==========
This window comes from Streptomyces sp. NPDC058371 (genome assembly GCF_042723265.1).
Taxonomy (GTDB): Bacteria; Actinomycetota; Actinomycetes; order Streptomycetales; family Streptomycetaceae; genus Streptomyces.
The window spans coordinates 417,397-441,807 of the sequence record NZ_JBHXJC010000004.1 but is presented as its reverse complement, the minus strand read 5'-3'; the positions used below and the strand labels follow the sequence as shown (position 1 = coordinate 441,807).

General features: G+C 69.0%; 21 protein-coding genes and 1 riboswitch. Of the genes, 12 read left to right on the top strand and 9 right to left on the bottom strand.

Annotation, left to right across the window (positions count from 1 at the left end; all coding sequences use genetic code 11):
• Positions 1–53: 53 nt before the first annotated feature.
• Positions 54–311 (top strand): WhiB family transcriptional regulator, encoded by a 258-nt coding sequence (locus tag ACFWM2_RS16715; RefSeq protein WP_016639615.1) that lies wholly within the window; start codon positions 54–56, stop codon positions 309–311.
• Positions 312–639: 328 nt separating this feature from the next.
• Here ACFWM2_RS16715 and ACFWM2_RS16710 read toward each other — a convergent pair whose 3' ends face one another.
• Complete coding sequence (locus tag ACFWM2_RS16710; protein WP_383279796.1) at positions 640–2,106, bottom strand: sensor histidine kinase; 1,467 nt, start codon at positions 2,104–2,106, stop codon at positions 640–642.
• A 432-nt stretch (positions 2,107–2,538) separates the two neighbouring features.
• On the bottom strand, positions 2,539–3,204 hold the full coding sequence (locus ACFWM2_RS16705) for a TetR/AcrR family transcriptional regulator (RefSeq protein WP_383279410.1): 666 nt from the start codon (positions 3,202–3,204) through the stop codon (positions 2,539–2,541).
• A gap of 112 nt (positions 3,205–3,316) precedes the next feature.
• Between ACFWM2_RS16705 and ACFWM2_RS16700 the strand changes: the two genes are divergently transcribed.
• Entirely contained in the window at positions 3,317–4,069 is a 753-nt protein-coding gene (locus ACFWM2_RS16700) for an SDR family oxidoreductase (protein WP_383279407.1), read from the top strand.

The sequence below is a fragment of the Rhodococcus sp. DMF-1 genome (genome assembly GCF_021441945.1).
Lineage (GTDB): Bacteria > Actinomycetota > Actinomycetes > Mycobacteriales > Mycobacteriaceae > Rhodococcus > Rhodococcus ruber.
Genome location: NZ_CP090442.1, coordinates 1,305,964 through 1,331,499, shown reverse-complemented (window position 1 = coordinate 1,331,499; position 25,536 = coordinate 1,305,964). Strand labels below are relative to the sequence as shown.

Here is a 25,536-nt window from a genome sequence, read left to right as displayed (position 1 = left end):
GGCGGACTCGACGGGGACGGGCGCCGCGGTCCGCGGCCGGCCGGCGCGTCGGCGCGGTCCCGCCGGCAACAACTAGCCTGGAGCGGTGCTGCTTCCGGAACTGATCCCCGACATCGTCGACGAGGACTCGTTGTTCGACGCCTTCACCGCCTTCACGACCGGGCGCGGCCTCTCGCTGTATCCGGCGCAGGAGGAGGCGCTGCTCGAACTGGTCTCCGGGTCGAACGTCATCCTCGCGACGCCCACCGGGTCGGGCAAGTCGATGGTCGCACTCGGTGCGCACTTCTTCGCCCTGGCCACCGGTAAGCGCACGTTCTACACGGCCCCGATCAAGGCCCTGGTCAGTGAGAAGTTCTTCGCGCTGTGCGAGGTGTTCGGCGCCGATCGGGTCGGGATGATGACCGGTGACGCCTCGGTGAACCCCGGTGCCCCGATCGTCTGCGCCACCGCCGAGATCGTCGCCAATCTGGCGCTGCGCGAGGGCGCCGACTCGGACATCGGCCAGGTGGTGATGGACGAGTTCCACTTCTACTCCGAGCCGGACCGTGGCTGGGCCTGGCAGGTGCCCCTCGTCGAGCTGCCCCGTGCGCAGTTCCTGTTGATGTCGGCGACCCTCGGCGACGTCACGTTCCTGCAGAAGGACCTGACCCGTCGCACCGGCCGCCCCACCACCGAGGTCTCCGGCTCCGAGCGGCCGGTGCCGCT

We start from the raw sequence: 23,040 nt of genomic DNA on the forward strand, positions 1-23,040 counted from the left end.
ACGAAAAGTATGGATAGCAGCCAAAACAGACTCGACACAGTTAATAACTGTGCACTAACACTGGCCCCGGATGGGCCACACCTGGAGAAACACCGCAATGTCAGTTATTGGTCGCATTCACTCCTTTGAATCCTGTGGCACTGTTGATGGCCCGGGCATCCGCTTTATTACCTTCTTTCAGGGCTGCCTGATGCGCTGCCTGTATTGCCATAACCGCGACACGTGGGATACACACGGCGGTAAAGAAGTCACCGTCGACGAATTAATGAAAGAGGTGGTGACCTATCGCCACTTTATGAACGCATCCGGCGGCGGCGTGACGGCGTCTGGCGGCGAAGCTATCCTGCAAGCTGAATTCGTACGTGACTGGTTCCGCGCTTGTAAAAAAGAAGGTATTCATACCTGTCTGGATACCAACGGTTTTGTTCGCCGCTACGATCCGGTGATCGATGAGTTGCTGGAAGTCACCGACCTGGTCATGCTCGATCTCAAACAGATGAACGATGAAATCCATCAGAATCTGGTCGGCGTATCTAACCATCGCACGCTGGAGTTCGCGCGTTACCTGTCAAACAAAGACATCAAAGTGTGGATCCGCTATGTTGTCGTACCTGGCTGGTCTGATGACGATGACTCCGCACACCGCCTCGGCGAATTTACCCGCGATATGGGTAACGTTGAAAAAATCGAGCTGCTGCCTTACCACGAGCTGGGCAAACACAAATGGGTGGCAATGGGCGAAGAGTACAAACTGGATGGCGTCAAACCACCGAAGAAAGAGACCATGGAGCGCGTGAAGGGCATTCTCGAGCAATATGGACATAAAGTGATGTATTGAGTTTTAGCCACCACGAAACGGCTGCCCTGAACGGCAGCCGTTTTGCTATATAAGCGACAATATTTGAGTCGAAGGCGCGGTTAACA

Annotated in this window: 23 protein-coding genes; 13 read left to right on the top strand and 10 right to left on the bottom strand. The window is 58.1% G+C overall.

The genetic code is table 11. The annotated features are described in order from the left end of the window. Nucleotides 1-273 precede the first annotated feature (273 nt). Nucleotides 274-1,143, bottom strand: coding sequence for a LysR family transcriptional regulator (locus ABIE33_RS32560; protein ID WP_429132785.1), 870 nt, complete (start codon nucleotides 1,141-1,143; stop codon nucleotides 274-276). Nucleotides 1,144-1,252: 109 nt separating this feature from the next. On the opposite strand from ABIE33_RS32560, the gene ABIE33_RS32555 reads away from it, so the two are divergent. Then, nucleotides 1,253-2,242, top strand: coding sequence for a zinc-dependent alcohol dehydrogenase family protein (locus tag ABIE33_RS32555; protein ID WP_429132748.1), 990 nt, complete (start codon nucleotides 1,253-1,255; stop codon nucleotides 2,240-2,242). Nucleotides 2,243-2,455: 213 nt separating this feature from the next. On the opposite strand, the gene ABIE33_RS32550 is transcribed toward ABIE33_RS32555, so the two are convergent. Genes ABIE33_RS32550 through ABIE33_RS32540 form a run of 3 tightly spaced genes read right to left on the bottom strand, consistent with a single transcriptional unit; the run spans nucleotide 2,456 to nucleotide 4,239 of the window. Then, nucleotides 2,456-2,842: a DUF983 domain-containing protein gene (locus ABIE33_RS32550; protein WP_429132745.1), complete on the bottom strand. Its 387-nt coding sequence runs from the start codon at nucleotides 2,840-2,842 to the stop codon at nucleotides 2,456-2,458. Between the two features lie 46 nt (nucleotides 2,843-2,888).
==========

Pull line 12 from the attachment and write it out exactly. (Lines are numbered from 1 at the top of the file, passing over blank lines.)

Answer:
• On the bottom strand, positions 2,539–3,204 hold the full coding sequence (locus ACFWM2_RS16705) for a TetR/AcrR family transcriptional regulator (RefSeq protein WP_383279410.1): 666 nt from the start codon (positions 3,202–3,204) through the stop codon (positions 2,539–2,541).